For the past three months, I’ve been looking carefully at the old photo that we now call “Ptp,” which has what appears to be six Union soldiers from around the time of the American Civil War. More important, it also has what appears to be a recently-deceased Pteranodon, which is a type of Pterodactyloid pterosaur, supposedly extinct.
“Ptp” photograph, now declared genuine
Don’t shoot down that photo yet, however, just because it shows what many Westerners assume is impossible. Also, don’t be distracted by those who make careless criticisms of the images of the soldiers, taking attention away from the animal. Even if those skeptics don’t intend to employ a magician’s trick (distraction), the result is the same. We need to first look at that apparent Pteranodon.
The head of that apparent pterosaur (what many Americans would call a “pterodactyl”) is indeed like what would be expected of a Pteranodon, although not exactly so in every detail. But why should it be 100% like what paleontologists know from Pteranodon fossils? There is no scientific reason that a 19th century pterosaur should be exactly like what is known from fossils, so why should any skeptic object?
Compare Ptp with the Haxan Films Hoax Photo
Now compare Ptp with the television-show fake photo:
“Freakylinks” hoax photo (imitating Ptp)
The television-show promotional photo is a hoax, made in imitation of Ptp. It was made to look old, probably with something like Photoshop, but the Haxan Films trick-photo actually originated around the year 2000.
Shadows Under the Shoe
One skeptic has said that the shoe (of the soldier standing in front of the animal) does not make any shadow on the beak. That is contradicted by the physicist Clifford Paiva, who has shown us quite clearly that the shoe does cast a shadow on that beak:
Shadows (especially shown by the lower arrows) in Ptp photograph
Yet that skeptical remark caused another web site to mention an apparent lack of a shadow under the shoe. The original non-shadow comment is totally false.
What also see, from magnifying that area of Ptp, evidence that the photograph is indeed old. Paiva noticed a tree branch under the animal’s beak, indicating it was used as a prop. When was that technique used in photography, to keep a person or object still? Before about the year 1870.
The scientist Clifford Paiva suggested, in January of 2017, that I write a little book about a photograph that has been around a long time. I wrote Modern Pterosaurs in a nonfiction-cryptozoology genre, although it supports a Biblical time-table . . . Yet religion is almost entirely in the background, with an emphasis on what some persons call the “Civil War pterodactyl photo.”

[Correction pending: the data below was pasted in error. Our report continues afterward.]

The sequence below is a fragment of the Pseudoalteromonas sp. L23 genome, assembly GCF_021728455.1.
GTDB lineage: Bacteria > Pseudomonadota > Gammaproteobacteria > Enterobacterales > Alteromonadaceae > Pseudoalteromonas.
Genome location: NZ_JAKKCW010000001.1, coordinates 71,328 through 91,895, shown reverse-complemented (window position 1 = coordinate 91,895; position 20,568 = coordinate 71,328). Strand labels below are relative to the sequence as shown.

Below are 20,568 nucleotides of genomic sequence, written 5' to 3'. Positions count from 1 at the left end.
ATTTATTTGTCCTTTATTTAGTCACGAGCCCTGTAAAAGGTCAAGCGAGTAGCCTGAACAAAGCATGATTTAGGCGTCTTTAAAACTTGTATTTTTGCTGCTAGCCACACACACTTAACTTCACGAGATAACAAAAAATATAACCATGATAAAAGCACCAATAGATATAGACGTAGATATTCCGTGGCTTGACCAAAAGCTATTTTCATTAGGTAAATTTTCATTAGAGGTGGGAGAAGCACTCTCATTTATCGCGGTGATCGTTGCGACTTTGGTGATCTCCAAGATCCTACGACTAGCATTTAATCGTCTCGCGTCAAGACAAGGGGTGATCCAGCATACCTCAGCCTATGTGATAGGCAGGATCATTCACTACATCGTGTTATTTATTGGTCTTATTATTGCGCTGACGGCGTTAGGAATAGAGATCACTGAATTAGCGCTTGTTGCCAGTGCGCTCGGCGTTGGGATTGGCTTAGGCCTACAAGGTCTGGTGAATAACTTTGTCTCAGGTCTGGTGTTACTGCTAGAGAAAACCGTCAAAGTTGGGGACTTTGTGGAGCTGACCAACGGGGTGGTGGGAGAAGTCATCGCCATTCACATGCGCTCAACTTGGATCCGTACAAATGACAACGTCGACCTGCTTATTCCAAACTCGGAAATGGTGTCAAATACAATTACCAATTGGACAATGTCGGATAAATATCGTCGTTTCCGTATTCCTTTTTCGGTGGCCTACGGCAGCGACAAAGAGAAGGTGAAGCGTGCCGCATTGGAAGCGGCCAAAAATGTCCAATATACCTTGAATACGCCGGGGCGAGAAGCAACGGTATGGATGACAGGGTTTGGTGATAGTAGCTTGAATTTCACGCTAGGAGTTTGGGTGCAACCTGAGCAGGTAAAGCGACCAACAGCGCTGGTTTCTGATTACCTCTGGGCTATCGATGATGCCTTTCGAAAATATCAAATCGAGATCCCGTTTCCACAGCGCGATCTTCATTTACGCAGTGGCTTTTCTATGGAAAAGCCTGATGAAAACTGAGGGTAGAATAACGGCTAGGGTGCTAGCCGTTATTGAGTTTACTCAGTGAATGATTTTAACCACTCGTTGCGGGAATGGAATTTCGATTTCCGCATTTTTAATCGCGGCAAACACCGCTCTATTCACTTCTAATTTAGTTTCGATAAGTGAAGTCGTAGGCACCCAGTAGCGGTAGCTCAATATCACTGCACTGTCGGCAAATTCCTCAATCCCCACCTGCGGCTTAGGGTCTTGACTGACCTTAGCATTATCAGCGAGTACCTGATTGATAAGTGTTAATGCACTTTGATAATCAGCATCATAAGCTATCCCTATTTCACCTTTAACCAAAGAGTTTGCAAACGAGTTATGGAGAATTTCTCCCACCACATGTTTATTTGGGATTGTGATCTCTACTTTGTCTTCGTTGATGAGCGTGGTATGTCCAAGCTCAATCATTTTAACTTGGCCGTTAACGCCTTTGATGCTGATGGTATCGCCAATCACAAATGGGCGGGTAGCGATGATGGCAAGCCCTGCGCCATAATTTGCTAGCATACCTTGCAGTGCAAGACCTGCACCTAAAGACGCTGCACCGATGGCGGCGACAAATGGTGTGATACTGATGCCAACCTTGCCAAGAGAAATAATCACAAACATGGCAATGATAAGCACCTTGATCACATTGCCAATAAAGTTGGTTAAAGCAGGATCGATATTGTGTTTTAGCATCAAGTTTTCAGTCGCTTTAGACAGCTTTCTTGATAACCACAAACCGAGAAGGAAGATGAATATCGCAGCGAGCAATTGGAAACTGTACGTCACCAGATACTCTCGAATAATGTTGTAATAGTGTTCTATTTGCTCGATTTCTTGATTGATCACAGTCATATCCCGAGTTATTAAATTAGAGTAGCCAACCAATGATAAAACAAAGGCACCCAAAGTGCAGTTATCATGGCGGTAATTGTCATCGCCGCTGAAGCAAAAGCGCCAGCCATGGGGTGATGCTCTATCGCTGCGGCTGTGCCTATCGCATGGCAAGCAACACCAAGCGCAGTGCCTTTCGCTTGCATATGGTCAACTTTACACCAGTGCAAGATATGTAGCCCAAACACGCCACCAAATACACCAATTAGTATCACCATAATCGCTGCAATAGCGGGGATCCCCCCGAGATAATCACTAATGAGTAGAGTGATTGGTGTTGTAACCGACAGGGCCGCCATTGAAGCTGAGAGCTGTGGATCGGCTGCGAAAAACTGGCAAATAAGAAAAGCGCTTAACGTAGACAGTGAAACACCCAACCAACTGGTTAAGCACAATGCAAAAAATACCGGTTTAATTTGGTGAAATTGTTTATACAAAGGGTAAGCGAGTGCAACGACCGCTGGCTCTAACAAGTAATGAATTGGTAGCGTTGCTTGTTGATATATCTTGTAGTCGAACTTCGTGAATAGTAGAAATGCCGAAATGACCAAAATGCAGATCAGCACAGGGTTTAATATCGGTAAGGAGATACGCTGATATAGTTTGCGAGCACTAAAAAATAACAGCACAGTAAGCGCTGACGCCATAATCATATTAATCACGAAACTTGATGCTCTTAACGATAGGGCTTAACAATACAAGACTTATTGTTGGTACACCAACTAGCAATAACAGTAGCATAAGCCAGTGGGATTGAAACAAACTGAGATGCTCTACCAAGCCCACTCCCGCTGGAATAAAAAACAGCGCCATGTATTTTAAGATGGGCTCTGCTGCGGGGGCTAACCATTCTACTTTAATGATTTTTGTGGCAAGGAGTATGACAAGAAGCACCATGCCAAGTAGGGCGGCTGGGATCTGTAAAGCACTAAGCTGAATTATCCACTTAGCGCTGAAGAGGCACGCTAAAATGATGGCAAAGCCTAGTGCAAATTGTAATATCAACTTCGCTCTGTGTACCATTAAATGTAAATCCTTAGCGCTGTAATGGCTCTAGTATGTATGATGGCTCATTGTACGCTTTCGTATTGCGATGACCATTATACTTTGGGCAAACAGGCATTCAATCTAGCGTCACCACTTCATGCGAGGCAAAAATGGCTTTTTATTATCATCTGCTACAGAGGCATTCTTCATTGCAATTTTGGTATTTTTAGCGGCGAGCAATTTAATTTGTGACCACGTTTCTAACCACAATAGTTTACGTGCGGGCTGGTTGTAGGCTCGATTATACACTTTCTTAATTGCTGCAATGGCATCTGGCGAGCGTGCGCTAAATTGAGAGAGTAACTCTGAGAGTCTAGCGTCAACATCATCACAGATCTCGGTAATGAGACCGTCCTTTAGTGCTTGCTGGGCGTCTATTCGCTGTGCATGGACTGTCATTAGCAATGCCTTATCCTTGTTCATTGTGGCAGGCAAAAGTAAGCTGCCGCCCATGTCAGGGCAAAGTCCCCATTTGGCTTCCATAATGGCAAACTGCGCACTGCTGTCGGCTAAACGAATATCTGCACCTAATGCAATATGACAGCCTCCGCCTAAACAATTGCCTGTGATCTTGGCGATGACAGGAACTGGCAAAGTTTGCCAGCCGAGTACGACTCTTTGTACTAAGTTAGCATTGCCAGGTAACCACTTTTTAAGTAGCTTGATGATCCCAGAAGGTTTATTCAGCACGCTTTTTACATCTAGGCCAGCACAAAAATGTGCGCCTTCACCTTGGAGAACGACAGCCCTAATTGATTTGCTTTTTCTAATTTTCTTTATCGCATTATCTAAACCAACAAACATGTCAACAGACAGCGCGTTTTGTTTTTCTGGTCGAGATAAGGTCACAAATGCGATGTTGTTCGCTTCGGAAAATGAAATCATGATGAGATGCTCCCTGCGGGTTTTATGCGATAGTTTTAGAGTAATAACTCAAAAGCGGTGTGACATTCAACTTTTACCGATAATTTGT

Until four years ago, I had mostly avoided using the “Pteranodon photo” in my writings. Part of my reluctance was in thinking that it appeared too good to be true: After all, for this to be genuine, it would have to have been around since about the middle of the 19th century.
Before getting into the new book, Modern Pterosaurs, about the Ptp photograph, let’s consider the hoax image that has caused confusion: The Freakylinks photo.
Glen Kuban, a critic of living-pterosaur investigators for years, made a mistake regarding Ptp in his long online publication “Living Pterodactyls.” (He also made many other errors in that page, so it will not here be linked to.) As recently as March 26, 2017, one paragraph includes, “Alas, the photo has since been exposed as a hoax—a promotional stunt for a Fox television series.” Alas, that paragraph is next to a small image of Ptp, the photograph that is NOT associated with that television series (Freakylinks).
Someone looking for evidence of Civil War reenactment may have little difficulty noticing one or more problems with the photo on the right. That’s a hoax-photo, made to promote the Freakylinks TV series that aired on the Fox Network from 2000-2001. The photo on the left, however, is older, apparently seen by many readers of a book in the mid-20th century.
On January 14, 2017, Clifford Paiva (a physicist in California) and I spoke by phone and agreed that the following photo has an image of a real animal, with real wings. We stopped short of insisting that it must have been a species of Pteranodon, but it has obvious similarities . . .
(in the French language): “Deux photos sont similaires. Un seul est une blague.”
“Uncommon bits of information” certainly fits a 19th century photograph of a recently-deceased pterosaur. Long viewed as a paranormal image, the old photo has now become the subject of a book, a nonfiction publication at that: Modern Pterosaurs.
The [photo] on the left, labeled “Ptp,” has been declared by me and by the scientist Clifford Paiva to have an authentic image of a real animal. In other words, we proclaim that a real animal was photographed, notwithstanding the head greatly resembles that of a Pteranodon . . .
Who am I to write about the overall credibility of sighting reports of living “pterodactyls?” After all, this kind of flying creature is said to have become extinct by many millions of years ago.
Modern living pterosaurs are not confined to remote jungles or wildernesses, although many sightings are reported in Papua New Guinea.